Chapter Three: November

17 Nov

Confessions of an Urban Principal

by Frank Murphy

Installment (6 of 9)

Arthur’s mother, Cindy, came into the main office Friday afternoon.  She wanted to get a copy of his birth certificate. We had been looking for her during the last couple of weeks. Cindy can be very hard to locate. She had to sign Arthur’s NORAP, which was the official form used to acknowledge the parents’ consent for their child to be placed in a special education placement. Arthur’s testing had been completed for many weeks.  The psychologist recommended that he receive resource room services.  The counselor, Ms. Edwards, had sent several letters to Cindy requesting that she come in to sign the document.  Cindy hadn’t responded.  The NORAP was in my office.  Ms. Edwards had given it to me so that I could get one of the School-Community Liaisons to take it around to her house.  When Cindy showed up at the school counter, Mr. Nottingham came right to me to get the form.

Cindy was guarded when the counselor asked her to sign the NORAP.  Ms. Edwards had a cold, and when she stepped back from Cindy so that she could blow her nose, Cindy reacted instantly.

“Yes, I’ve been drinking but I don’t smell that bad.”

Ms. Edwards did not respond to Cindy’s comment. She started to explain what the NORAP was.  She remained calm. She said in low-key voice, “This will authorize us to change Arthur’s educational placement”.

Cindy exploded.  “Ain’t no one taking my child away from me.  No one…I’m not stupid.  I have a nurse’s degree.”  She went on like this for several minutes.  Ms Sample and Ms. Martin worked at calming her down.  Ms Sample explained to Cindy that we weren’t trying to take Arthur away from her. Cindy started to relax.  She looked at Ms. Martin and said, “Should I sign this?”  Ms. Martin assured her that it was okay. Cindy pointed at Ms Martin and Ms Sample.  “You I trust, but I don’t trust her,” she said, pointing at the counselor.  Cindy signed the NORAP.  The counselor left the office.  A calmer Cindy started a conversation with Ms Sample and Ms. Martin.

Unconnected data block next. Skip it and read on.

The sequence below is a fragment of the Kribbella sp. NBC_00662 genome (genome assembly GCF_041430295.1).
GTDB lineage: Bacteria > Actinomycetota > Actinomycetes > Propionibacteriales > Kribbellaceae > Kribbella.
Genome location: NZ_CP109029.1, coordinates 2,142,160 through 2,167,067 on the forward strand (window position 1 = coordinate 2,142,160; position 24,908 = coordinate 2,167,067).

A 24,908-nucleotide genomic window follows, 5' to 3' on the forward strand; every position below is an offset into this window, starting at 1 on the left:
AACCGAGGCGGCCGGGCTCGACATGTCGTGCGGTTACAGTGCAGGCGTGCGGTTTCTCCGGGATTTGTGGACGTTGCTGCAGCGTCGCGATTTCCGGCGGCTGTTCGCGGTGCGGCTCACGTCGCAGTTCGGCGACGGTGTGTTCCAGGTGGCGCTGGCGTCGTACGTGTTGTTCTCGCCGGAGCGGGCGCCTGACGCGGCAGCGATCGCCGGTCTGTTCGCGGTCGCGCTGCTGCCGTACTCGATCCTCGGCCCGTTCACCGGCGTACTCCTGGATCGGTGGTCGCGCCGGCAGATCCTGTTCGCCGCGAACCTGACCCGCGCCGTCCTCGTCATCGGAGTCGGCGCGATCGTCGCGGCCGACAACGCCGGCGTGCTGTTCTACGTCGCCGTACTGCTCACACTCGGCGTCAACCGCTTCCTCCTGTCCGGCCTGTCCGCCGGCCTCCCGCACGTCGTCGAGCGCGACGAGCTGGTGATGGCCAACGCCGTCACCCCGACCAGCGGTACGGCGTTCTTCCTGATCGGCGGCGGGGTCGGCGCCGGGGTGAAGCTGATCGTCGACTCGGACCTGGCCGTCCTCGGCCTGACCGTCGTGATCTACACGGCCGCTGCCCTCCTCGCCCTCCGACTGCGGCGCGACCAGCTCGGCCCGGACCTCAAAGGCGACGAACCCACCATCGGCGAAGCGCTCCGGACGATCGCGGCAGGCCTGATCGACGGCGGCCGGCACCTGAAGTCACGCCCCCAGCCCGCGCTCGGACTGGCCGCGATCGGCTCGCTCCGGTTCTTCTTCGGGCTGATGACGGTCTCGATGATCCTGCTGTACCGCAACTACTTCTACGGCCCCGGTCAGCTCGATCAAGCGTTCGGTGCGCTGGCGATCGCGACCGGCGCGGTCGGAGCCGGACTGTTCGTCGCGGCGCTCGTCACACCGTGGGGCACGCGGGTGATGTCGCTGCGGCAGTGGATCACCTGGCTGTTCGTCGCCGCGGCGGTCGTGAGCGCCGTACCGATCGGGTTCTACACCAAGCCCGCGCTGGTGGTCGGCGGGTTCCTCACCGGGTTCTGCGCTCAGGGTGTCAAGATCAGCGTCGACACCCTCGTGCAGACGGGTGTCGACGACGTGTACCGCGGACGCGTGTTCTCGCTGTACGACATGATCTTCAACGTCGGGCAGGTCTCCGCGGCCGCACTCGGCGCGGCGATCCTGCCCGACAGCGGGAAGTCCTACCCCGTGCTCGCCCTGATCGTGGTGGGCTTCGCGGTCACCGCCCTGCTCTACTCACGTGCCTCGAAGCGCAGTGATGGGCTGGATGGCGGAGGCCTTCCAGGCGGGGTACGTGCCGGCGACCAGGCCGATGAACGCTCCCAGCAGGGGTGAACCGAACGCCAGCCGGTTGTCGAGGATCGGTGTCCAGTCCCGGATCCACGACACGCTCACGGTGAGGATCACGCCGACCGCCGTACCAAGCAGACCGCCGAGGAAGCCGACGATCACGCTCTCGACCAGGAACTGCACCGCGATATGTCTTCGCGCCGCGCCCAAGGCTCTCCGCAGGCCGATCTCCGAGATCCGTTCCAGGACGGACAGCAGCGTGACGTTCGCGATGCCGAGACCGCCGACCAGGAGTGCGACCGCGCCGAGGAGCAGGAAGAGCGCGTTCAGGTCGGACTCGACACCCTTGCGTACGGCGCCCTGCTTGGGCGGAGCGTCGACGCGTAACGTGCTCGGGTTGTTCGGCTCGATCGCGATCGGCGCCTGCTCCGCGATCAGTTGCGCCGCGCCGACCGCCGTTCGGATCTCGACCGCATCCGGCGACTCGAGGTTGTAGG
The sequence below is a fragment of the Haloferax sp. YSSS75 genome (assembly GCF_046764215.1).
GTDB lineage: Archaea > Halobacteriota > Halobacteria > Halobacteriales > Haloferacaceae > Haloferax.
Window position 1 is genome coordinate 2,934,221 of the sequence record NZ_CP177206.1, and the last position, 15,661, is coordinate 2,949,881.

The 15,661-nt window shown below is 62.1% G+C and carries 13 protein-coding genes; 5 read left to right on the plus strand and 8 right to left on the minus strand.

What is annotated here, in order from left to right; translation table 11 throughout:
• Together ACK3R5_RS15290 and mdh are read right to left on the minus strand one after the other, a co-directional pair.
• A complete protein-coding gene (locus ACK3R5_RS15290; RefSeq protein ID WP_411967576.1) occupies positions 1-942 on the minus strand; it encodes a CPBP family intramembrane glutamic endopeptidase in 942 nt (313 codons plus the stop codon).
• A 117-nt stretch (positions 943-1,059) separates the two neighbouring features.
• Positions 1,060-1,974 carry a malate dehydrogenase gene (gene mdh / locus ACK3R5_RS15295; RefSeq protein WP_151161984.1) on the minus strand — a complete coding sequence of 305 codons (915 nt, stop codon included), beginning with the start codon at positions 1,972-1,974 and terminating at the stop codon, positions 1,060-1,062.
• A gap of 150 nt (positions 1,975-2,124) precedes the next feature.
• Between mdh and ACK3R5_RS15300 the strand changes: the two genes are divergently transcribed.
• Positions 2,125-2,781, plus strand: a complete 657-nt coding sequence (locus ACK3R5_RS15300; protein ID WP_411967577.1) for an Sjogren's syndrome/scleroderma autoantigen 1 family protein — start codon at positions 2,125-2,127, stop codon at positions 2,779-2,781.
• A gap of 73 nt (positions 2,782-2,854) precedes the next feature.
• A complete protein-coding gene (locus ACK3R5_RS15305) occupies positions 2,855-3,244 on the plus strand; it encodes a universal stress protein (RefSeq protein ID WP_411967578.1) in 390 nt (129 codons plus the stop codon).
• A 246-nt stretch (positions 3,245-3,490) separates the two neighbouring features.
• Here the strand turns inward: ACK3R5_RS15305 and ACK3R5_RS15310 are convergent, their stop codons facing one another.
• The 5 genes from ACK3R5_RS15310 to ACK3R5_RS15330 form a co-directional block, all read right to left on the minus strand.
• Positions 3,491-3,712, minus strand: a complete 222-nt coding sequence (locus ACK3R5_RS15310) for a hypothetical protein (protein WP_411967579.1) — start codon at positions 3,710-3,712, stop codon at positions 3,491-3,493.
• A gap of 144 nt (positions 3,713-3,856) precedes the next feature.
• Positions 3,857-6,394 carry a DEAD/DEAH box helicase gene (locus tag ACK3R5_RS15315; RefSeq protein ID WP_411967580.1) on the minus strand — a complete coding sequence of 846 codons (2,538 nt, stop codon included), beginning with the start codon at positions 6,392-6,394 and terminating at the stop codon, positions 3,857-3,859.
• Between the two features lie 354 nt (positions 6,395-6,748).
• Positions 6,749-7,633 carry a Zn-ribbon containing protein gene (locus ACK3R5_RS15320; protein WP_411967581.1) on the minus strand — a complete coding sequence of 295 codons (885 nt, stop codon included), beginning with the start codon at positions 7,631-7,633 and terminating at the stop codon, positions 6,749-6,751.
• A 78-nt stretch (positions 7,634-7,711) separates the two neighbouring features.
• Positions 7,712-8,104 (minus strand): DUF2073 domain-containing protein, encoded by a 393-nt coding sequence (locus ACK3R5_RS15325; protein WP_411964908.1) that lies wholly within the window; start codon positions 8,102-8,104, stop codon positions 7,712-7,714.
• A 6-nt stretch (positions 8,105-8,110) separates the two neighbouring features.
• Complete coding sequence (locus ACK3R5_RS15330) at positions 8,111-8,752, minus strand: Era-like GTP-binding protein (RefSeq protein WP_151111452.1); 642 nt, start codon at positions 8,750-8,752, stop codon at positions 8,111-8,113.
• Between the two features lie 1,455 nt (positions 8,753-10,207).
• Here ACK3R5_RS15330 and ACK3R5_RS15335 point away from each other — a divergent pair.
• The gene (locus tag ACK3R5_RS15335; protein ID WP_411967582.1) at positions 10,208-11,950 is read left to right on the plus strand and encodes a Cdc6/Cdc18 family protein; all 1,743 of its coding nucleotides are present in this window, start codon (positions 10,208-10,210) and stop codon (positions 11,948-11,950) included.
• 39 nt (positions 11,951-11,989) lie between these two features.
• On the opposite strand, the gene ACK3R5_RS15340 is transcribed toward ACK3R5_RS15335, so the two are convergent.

“Arthur is going to get a job this summer.  I need to go see the counselor about it.  How do I find her?”

Ms Sample told her that the counselor was the woman she was just talking to about the NORAP.

“That was the counselor?  I better apologize to her.”  Ms Sample and Ms. Martin agreed with her that an apology would be a good idea.  Cindy left the office, looking for the counselor.

The week ended well for Arthur.  He wasn’t arrested; he wasn’t being transferred to a disciplinary school.  He was finally officially on Peggy Saegar’s caseload.  Arthur is on his way to high school.

These were the thoughts on my mind as I headed over to regional office.  I had a 3:30 appointment with the regional superintendent and John DiPaolo. They were going to review with me my performance appraisal for the 2003-2004 school year.

This conference lasted for a half hour. Both of them acknowledged that I have been a strong leader of Meade School over the last seven years. The superintendent did most of the talking. The main point on his agenda was to state that it was expected that Meade would make AYP this year.  “Your school is at the Corrective Action II level. You must make AYP.  Downtown will not look favorably on another year where you don’t make the expected progress towards improving your school’s test scores.   If you don’t make AYP there will be changes at your school.  As you know, change always starts at the top.”

I wanted to say to him, do you or the people downtown have any real understanding about the challenges a school like Meade really faces?  Do you or the policy makers in Washington have any clue as to what it will take to get all of the Arthurs of the world to “proficient”?  Do you have any idea as to how many Arthurs there are in a place like Meade? I was silent.  I kept my thoughts to myself.

The regional superintendent  wanted to talk AYP numbers.  I joined him in this conversation.  It was more comfortable than provoking a confrontation.  It was safer.


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